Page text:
The Life and Times of Sir Apirana Ngata (Viking Press)
By Ranginui Walker
Reviewed by Michael Bassett
Apirana Ngata(1874-1950) was the pre-eminent Maori figure of the first half of the Twentieth Century. He devoted his life to the revival of the Maori race by using the skills he acquired from his Pakeha education. He helped his people learn from, and adapt to settlers, while retaining their Maori customs. Ranginui Walker captures some fine moments in this intelligent man's life. There are good accounts of Ngata acting as a cultural go-between, and an excellent description of the scene at Ngata's home, "The Bungalow", at Waiomatatini on the East Cape.
Less clearly explained are Ngata's constantly changing views about how best to assist Maori. At first he supported individualisation of land title till he realised that too many Maori then sold. He then promoted leasehold tenure and consolidation; but many sold their leases. As the Maori population increased, Ngata urged – then introduced in 1929 - state funding for development schemes so they could benefit from what remained. Native Minister during the depression, He Tipua ("the superhuman one") was remarkably successful at collaring state resources for Maori projects. For a time, Ngata seemed to carry most of their hopes and aspirations on his back. His optimistic personality commanded the attention of all Pakeha politicians; Maori listened as he counselled them away from communalism towards a degree of individual responsibility, the better to meet the Pakeha challenge. Yet Maori continued to sell their land. As they shifted towards urban life, the old man grew pessimistic and fretted over their willingness to adapt to Labour's "new economy". By his own standards, Ngata probably failed in his life-long quest to develop Maori's full potential. Certainly during his lifetime only a handful followed his educational example.
In Ngata's failures, Ranginui Walker is inclined to see colonial conspiracy. Unlike Ngata, he can say little good about settlers, and nothing critical of Ngata's followers who failed to meet his challenges. In this overly-expensive book that bears all the hallmarks of haste - little historical reading, and no checking of proofs - Walker melds some secondary material with research of his own, but ignores some departmental files. The result is a wordy two-dimensional life. Most serious are the parts where the author is required to exercise judgement. Walker's Maori are always victims. He argues that as Native Minister, Ngata was too successful; a Pakeha clobbering machine had to be used to reduce Maori once more. Over-laden with judgemental language, the book employs terms such as "shyster lawyers", "landsharks", "fraud" and "deceitful practices" against Pakeha. Walker's bureaucrats are "faceless" and "heavy-handed", and inflicted "the revenge of red tape" on Ngata. No doubt some of this was correct, but it ignores the fact that a great many Pakeha had nothing but good will towards Ngata. Walker's analysis of David Smith's commission of inquiry in 1934 into Ngata's portfolio ignores this. Having cited evidence of the "mounting muddle" in Ngata's department, Walker then attacks the liberal-minded judge who, he claims, was skewed by his "cultural frame of reference as Pakeha". The inquiry was a "witch hunt", and "the last hurrah of colonialism". In reality, Smith criticised Ngata when confronted with the inescapability of sheeting home ministerial responsibility. One is left wondering whether in Walker's world there should always be a lesser threshold of judgement of Maori than of Pakeha – something that, if it existed, would certainly guarantee them second class status in the eyes of everyone else.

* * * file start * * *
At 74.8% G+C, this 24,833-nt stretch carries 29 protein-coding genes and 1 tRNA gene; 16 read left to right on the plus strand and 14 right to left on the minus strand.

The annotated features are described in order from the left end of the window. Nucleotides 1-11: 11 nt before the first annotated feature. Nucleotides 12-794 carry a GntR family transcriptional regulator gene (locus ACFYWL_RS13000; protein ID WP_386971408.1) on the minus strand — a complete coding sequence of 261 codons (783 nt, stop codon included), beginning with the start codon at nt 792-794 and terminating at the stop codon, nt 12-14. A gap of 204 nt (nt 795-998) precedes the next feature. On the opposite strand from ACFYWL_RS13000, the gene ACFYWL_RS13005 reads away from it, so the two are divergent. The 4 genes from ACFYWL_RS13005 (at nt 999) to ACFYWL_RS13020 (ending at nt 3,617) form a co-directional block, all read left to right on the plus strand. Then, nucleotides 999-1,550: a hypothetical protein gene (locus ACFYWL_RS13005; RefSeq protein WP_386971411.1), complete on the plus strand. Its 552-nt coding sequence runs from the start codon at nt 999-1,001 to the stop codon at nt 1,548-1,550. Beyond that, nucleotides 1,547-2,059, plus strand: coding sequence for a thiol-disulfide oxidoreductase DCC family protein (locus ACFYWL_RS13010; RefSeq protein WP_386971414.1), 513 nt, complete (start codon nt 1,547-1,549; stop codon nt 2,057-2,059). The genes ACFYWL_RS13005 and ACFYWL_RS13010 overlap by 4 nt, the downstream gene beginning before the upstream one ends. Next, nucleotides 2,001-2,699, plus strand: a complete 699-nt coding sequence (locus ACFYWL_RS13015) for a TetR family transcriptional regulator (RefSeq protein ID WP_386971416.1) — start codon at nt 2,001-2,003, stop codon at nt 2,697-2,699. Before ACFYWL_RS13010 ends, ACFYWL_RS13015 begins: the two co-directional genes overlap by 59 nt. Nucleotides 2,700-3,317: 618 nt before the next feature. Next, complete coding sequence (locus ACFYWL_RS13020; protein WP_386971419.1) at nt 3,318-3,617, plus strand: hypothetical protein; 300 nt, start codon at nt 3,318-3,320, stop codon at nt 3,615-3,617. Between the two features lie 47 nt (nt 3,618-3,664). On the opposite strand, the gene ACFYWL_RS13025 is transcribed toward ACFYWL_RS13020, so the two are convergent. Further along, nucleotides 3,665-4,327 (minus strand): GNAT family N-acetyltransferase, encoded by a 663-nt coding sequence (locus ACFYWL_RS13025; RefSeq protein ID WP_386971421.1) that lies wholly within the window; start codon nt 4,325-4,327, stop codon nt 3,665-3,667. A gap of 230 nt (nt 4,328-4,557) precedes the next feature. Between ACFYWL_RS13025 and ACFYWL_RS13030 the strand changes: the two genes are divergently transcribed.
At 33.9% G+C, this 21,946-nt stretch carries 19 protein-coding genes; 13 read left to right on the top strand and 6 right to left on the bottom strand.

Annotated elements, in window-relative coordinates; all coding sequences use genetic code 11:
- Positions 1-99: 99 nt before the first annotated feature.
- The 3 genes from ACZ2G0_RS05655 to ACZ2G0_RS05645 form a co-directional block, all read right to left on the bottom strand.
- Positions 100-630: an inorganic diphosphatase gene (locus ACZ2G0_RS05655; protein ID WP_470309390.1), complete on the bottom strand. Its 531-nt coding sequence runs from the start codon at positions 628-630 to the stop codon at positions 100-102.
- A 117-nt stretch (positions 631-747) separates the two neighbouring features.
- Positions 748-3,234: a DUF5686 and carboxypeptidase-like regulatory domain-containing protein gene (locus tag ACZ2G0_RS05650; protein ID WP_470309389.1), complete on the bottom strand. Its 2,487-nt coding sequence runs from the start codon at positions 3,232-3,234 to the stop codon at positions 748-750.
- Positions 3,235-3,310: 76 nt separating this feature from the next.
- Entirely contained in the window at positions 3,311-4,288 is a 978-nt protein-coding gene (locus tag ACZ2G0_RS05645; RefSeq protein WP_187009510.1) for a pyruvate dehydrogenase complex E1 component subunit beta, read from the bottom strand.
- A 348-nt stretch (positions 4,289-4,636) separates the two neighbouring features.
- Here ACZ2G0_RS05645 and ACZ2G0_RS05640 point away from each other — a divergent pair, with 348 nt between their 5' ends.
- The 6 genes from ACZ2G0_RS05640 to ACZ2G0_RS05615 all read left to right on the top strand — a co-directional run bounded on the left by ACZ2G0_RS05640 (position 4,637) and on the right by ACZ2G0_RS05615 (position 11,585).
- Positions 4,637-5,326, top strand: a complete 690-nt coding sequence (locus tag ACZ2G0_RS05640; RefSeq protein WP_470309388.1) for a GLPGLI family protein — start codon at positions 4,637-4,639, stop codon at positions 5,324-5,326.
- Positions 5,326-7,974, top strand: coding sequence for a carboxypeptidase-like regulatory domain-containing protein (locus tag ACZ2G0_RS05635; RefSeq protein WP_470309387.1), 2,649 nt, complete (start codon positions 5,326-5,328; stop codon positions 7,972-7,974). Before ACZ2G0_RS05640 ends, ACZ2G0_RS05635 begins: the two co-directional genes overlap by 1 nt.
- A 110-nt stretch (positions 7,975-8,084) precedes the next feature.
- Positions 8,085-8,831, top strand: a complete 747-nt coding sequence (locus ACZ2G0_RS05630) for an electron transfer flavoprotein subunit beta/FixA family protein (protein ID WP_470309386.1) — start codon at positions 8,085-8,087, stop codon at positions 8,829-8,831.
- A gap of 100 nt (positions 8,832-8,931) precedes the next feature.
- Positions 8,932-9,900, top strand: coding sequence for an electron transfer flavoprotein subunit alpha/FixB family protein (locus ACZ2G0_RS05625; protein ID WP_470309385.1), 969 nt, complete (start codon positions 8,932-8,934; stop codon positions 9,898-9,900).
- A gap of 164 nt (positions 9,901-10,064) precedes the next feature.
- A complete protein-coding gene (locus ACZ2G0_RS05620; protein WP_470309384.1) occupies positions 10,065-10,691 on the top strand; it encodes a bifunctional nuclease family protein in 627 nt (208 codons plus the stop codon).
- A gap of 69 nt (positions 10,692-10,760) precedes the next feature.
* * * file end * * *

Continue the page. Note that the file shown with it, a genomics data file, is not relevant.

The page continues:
There is much useful information in this biography. But it's a long time since I came across a serious book so riddled with errors. Pages go by with no dates, and the reader loses the time sequence, especially towards the end. Dates that are cited are too often incorrect. James Carroll did not contest a seat called Poverty Bay in 1892, but Waiapu in 1893. Sir Joseph Ward did not immediately take over as Prime Minister on Seddon's death in 1906; Reform came to office in 1912, not 1913. Coates did not become Prime Minister on 10 May 1925; Ngata was never sworn as Attorney-General, a role filled 1928-31 by Sir Thomas Sidey, then by Downie Stewart and Prime Minister Forbes. MPs were paid £200 p.a. in 1912, not £80 as Walker claims, and as a Member of the Executive Council, Ngata received £400. For some strange reason, Walker deals with Ngata's legislation between 1929 and 1934 in a cursory way. Having waited 25 years for the opportunity to run Native Affairs, surely the thinking behind his bills deserves serious attention from a biographer?
Much of Ngata's message to Maori has a timeless relevance; the conspiratorial sub-plot underlying too much of this book can only diminish multi-cultural goodwill.